The entire series, composed between 1939 and 1985 gathered together on one CD. No.1, the first to use the gramophone as a performing instrument (alongside three piano notes and a cymbal) is visionary; Nos.2 & 3 (1942) for amplified springs, percussion, electric buzzers and, again, vari-speed turntables, clatter and explode like rather psychotic junkyard skirmishes; No.4 for 12 radios was another landmark and, for No.5 (1952), Cage moved to straight ahead plunderphonics, using 42 taped recordings of extracts from (jazz) gramophone records instead of radios. 6 (1982) mixes the sound of crumpled, torn and waved paper with wood and water. These are new performances of the pieces by the maelstrom percussion ensemble conducted by percussionist and old Cage hand Jan Williams. Performances are all fine. The first 5 landscapes are the most radical and imaginative and occupy about half the time, No.6 is 26 minutes long, and is the one that sounds most meditative and 'Cagean' ('I have nothing to say and I'm saying it'). A good collection with useful notes.
The entire series, composed between 1939 and 1985 gathered together on one CD. No.1, the first to use the gramophone as a performing instrument (alongside three piano notes and a cymbal) is visionary; Nos.2 & 3 (1942) for amplified springs, percussion, electric buzzers and, again, vari-speed turntables, clatter and explode like rather psychotic junkyard skirmishes; No.4 for 12 radios was another landmark and, for No.5 (1952), Cage moved to straight ahead plunderphonics, using 42 taped recordings of extracts from (jazz) gramophone records instead of radios. 6 (1982) mixes the sound of crumpled, torn and waved paper with wood and water. These are new performances of the pieces by the maelstrom percussion ensemble conducted by percussionist and old Cage hand Jan Williams. Performances are all fine. The first 5 landscapes are the most radical and imaginative and occupy about half the time, No.6 is 26 minutes long, and is the one that sounds most meditative and 'Cagean' ('I have nothing to say and I'm saying it'). A good collection with useful notes.
CD and Book in a box with excellent notes. Here are (I) the GREAT radio piece 'The City Wears a Slouch Hat' by text by Kenneth Patchen set by Cage (mostly for percussion and noise) made originally for the Columbia radio workshop in 1942, here the music is much more audible and better sounding than the radio bootleg, though the text is not so well rendered. Nevertheless, this ranks in my book as a major work, and unmissable (Cage even being programmatic!). Great text by KP. To fill up the CD are some fascinating juvenilia: 1840 Cage, before he found his metier with a peculiar mixture of genres and styles. Interesting only. But 'The City' is a must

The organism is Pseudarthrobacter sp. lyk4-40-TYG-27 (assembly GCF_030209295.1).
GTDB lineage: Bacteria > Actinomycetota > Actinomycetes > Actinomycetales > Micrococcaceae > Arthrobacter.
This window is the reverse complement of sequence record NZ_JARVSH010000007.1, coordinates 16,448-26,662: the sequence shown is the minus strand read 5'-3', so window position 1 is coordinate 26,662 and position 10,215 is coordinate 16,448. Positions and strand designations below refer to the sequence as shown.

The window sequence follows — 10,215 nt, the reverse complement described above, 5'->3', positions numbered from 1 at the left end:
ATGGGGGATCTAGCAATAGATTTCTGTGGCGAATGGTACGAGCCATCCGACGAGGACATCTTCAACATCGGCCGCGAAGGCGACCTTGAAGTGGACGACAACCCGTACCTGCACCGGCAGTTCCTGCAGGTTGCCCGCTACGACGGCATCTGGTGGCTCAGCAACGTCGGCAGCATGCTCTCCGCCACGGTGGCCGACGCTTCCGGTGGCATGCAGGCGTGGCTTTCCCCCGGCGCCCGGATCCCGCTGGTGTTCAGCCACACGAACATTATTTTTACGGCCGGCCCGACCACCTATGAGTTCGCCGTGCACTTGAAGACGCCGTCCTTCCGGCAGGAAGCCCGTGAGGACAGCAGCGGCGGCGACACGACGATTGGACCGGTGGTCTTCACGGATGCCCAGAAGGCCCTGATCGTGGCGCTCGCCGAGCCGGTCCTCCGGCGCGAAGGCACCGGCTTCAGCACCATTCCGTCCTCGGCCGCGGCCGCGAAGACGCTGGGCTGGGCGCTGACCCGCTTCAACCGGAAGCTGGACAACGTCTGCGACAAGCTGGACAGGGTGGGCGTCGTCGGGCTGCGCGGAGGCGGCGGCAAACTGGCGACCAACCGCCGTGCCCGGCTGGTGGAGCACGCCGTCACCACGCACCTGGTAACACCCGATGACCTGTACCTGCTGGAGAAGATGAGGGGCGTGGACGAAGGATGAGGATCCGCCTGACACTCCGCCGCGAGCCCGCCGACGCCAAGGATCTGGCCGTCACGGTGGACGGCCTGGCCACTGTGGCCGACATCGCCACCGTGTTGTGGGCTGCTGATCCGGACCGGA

From the luminous Festival of Microtonal Music, six very different and unusual pieces, all well outside the general run of electronic music, and all, of course, specifically employing alternative tuning systems (15 tone, 31 tone, 72 tone, 8th tones, quartertones). Wendy Carlos and Joel Mandelbaum use rhythm and melody to contextualise their tunings, Carlos adding a small ensemble of instruments and voices to her electronics; Mandelbaum's piece is performed live on a Yamaha Synthesiser to great effect; the Stefanou and Lauten pieces are both emotive and spooky - Stefanou's her only recording, Lauten's performed with live bass flute and the composer on keyboard and vocalising. Pehrson adds live trombone to tape and the Glazier uses sampled and re-pitched instruments. An excellent collection.
From the American Festival of Microtonal Music, this is a great collection, including, so far as I know, the only piece by the legendary Julian Carrillo on CD (in 16th tones), 2 unusual pieces from Partch (settings from Finnegan's Wake), Ives' String Quartet No.2 and Lou Harrisson's 'At the tomb of Charles Ives' (in just intonation). Also included are Xenakis' Anaktoria (in quartertones, third tones and a lot of glissandi) and Scelsi's Ko-Lho. A great collection, a great undertaking and a perfect opportunity to sample some of the many alternative tuning systems probed in the first half of the C20.
An important release by one of the pioneers of electronic music, much referenced but seldom heard. Born In the UK, he started to experiment independently with electronics in the late '40s, founding the electronic music studio at the Royal College of Music in 1967. He was also a founder Director of EMS and co-designer of the legendary VCS3 Synthesiser. In 1979, he emigrated to Australia, taking his studio with him. CD one contains pieces for Tape made between 1955 and 1978 covers a lot of ground, including two concert pieces (made for the first ever major public concert of British Electronic Music in 1968) and 3 radio pieces: a very early work (1955) for the BBC play 'The Japanese Fishermen' (about America's Pacific bomb tests here reconstructed from acetates, and the 1978 'Steam Music' which follows in the great concrete tradition of deriving pieces from recordings of trains. CD 2 features computer and synclavier compositions made between1979 and 1996, and finishes with Cary's tribute to Conlon Nancarrow.
From the luminous Festival of Mictrotonal Music; we are off the map here. This is what the most experimental rock group you ever heard would sound like if the context weren't a contemporary music festival. But director Reinhard's scope is so wide that the categories have collapsed (as in fact at the fringes of the old genres, once segregated genres, they have anyway). His is a catholic understanding of music with its doors wide open - so long as the investigation of microtonalities, close composition and alternative tunings are set at centre stage. Catler - a guitarist who plays specially designed acoustic and electric guitars in just intonation, 31 tone and 64 tone tunings, as well as wholly unfretted - has composed a set of pieces here that range from four or five piece rock band (with bassoon) for many pieces, to small and large contemporary music ensembles. Apart from guitars, instrumentation includes hammer dulcimer, fretless bass, electric bassoon, drums, viola, cello, double bass, oboe, trumpet, tympani and tuba. The piece for electric guitar and orchestra, written in ' 13 limit just intonation' unfolds an overtone structure. The music is never less than ear-opening. In a genre of its own.